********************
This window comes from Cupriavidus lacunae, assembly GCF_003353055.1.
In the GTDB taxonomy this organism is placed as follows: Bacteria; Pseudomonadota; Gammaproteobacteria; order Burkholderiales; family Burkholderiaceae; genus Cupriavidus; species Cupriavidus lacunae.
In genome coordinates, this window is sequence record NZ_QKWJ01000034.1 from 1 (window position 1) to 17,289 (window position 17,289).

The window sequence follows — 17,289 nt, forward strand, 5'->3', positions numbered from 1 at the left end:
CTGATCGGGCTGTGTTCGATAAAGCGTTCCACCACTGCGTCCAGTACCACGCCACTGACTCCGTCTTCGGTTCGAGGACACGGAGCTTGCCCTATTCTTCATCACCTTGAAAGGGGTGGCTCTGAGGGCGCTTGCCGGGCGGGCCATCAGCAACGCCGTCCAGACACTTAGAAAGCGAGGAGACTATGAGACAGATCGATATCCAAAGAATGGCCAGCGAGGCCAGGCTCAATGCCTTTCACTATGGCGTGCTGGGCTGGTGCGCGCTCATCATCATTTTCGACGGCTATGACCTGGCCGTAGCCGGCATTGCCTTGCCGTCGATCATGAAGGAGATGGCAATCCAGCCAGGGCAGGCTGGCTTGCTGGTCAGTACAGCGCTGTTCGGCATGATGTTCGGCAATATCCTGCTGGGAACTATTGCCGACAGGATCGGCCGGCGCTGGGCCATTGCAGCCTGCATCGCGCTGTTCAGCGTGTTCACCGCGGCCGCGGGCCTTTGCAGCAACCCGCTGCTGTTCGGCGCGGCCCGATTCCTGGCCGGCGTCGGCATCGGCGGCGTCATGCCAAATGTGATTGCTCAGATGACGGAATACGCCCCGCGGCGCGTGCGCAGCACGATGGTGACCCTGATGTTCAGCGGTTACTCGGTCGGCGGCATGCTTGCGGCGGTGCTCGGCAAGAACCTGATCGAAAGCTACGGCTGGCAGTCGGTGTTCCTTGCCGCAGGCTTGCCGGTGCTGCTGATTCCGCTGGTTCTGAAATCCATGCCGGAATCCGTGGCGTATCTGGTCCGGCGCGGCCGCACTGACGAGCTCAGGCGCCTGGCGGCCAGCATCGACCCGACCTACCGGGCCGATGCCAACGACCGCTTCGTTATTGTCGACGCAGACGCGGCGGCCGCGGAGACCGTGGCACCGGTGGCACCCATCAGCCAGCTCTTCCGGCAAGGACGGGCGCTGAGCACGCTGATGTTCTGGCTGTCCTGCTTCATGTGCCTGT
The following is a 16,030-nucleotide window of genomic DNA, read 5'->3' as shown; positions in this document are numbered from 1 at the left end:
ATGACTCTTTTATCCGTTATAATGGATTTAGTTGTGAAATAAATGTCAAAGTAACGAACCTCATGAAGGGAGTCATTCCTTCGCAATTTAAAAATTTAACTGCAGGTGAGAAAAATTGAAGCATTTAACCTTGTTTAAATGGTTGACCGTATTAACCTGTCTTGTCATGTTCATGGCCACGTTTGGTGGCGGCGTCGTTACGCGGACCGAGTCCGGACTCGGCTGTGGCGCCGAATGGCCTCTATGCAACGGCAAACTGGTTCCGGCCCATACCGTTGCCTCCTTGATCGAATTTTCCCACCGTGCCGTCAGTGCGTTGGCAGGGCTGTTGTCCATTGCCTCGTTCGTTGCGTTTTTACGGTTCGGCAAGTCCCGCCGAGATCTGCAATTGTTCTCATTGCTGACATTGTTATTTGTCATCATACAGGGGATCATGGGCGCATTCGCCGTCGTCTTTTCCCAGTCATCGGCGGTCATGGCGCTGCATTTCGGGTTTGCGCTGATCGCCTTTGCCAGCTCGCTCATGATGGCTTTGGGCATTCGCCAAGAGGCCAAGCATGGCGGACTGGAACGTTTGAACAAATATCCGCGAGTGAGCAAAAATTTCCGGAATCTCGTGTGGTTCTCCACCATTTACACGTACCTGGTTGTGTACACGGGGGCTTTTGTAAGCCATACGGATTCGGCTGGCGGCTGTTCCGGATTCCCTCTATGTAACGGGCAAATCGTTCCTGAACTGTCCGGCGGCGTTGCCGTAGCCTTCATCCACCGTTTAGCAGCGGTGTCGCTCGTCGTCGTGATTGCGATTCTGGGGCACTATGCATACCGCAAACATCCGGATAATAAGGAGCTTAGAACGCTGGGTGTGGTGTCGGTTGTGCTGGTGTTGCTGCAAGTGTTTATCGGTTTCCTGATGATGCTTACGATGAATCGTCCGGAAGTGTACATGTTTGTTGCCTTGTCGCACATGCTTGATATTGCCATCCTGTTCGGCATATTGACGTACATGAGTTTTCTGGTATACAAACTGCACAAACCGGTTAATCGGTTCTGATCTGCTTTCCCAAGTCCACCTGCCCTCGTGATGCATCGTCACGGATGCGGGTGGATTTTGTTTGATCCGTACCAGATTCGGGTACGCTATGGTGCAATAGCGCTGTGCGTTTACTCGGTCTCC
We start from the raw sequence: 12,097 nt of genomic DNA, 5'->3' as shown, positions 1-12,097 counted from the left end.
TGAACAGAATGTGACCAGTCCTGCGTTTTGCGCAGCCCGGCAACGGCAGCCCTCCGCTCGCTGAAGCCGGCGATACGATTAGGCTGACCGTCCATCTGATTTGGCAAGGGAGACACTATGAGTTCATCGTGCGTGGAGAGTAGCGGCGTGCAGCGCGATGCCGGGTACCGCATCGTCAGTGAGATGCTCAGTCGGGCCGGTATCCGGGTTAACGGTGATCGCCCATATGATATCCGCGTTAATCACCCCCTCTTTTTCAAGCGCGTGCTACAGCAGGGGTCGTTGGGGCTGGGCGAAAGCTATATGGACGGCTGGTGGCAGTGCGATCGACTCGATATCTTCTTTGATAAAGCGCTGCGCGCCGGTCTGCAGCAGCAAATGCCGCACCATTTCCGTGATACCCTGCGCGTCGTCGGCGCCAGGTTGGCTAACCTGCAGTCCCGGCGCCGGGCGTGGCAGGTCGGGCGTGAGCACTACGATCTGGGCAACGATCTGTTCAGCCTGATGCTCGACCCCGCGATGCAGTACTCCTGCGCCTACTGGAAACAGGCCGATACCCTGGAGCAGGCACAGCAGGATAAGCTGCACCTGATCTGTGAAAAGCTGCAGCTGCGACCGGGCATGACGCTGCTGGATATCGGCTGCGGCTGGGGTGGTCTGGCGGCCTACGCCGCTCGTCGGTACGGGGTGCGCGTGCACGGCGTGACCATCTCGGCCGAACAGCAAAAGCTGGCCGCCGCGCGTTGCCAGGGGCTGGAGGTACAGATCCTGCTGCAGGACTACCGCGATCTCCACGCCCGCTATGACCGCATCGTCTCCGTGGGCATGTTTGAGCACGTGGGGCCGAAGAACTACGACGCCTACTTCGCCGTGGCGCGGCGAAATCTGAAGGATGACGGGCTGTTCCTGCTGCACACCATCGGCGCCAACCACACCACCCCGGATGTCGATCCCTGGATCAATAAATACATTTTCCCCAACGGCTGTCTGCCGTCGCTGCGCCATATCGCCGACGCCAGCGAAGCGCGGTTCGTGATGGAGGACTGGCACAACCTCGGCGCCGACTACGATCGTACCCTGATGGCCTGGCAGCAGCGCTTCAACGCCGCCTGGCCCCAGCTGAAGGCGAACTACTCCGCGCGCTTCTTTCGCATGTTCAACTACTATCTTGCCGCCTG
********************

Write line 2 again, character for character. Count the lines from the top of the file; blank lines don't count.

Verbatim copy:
In the GTDB taxonomy this organism is placed as follows: Bacteria; Pseudomonadota; Gammaproteobacteria; order Burkholderiales; family Burkholderiaceae; genus Cupriavidus; species Cupriavidus lacunae.